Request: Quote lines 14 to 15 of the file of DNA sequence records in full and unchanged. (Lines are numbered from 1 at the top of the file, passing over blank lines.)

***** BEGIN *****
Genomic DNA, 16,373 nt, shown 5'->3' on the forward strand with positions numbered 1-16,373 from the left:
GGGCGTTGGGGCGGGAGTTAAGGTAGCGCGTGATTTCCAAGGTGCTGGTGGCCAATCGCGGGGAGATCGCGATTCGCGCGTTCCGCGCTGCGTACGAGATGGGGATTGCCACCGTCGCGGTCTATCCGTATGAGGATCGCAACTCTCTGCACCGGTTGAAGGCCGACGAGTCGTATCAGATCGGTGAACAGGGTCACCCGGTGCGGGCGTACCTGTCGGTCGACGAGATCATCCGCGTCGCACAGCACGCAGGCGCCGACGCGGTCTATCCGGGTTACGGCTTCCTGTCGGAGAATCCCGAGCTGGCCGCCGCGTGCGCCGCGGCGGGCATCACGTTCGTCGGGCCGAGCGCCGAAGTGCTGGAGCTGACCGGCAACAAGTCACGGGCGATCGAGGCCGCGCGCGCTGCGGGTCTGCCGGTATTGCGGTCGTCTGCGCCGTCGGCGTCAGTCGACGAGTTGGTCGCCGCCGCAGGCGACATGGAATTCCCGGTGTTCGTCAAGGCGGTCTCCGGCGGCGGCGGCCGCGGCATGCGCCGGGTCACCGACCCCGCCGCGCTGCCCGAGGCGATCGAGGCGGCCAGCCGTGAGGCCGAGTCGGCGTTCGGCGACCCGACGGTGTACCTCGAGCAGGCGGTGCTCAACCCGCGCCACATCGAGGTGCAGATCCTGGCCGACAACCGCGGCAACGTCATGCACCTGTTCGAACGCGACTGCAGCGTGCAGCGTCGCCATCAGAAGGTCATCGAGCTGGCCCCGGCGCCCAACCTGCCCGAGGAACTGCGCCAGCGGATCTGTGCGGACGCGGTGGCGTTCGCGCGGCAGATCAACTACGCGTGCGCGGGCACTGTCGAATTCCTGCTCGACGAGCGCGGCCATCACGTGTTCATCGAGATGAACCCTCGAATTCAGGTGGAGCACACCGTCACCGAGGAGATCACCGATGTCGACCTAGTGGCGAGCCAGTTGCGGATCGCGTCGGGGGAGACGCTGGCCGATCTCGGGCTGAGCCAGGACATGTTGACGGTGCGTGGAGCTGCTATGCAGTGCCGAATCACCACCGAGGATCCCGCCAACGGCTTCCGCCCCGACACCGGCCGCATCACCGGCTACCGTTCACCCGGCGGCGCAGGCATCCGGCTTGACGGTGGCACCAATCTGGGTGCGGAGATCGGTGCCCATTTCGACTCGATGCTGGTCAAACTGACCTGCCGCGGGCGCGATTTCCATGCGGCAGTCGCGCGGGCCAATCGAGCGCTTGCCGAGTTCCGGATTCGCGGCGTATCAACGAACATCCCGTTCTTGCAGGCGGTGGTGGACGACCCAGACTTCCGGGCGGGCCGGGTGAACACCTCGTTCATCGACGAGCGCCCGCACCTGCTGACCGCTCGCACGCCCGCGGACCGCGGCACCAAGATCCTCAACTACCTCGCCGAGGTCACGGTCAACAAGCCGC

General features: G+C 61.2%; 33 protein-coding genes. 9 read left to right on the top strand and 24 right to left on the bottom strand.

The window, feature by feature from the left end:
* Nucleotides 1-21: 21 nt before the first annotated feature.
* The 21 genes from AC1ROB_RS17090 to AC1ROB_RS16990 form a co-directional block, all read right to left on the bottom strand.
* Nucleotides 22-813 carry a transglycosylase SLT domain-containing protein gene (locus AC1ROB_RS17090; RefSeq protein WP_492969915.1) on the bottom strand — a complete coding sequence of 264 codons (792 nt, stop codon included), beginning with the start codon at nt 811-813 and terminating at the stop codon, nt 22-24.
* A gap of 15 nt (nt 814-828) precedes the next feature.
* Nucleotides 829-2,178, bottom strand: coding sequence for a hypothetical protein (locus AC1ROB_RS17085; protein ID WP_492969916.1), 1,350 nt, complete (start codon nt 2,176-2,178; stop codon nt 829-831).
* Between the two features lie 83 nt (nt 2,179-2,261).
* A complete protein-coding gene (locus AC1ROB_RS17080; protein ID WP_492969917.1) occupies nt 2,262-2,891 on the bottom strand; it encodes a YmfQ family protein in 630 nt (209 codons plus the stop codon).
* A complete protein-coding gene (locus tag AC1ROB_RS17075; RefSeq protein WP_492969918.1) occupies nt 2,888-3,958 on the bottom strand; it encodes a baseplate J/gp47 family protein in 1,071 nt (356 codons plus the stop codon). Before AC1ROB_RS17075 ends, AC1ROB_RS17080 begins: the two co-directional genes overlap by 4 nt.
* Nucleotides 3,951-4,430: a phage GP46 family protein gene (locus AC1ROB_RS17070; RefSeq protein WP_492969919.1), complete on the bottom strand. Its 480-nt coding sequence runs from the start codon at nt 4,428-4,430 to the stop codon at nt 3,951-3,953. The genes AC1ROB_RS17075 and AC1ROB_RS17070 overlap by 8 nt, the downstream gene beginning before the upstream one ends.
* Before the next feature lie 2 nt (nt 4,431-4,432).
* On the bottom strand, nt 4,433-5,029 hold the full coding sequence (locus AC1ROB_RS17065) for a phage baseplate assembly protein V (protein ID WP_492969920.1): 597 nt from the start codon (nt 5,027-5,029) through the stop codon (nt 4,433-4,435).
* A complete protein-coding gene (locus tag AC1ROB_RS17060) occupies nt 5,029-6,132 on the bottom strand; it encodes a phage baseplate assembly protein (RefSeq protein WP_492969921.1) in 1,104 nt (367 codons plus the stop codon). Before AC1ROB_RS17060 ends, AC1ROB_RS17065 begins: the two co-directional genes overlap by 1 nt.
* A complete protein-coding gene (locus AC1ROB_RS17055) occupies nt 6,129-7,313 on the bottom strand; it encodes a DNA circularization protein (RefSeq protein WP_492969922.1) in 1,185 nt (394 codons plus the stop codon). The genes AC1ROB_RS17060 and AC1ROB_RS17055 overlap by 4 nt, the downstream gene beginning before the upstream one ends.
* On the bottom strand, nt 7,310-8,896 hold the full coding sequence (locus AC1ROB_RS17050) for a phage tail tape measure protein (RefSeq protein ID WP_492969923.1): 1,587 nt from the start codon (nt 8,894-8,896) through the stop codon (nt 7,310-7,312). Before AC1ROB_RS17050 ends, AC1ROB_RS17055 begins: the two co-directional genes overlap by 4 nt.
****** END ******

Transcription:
* Before the next feature lie 2 nt (nt 4,431-4,432).
* On the bottom strand, nt 4,433-5,029 hold the full coding sequence (locus AC1ROB_RS17065) for a phage baseplate assembly protein V (protein ID WP_492969920.1): 597 nt from the start codon (nt 5,027-5,029) through the stop codon (nt 4,433-4,435).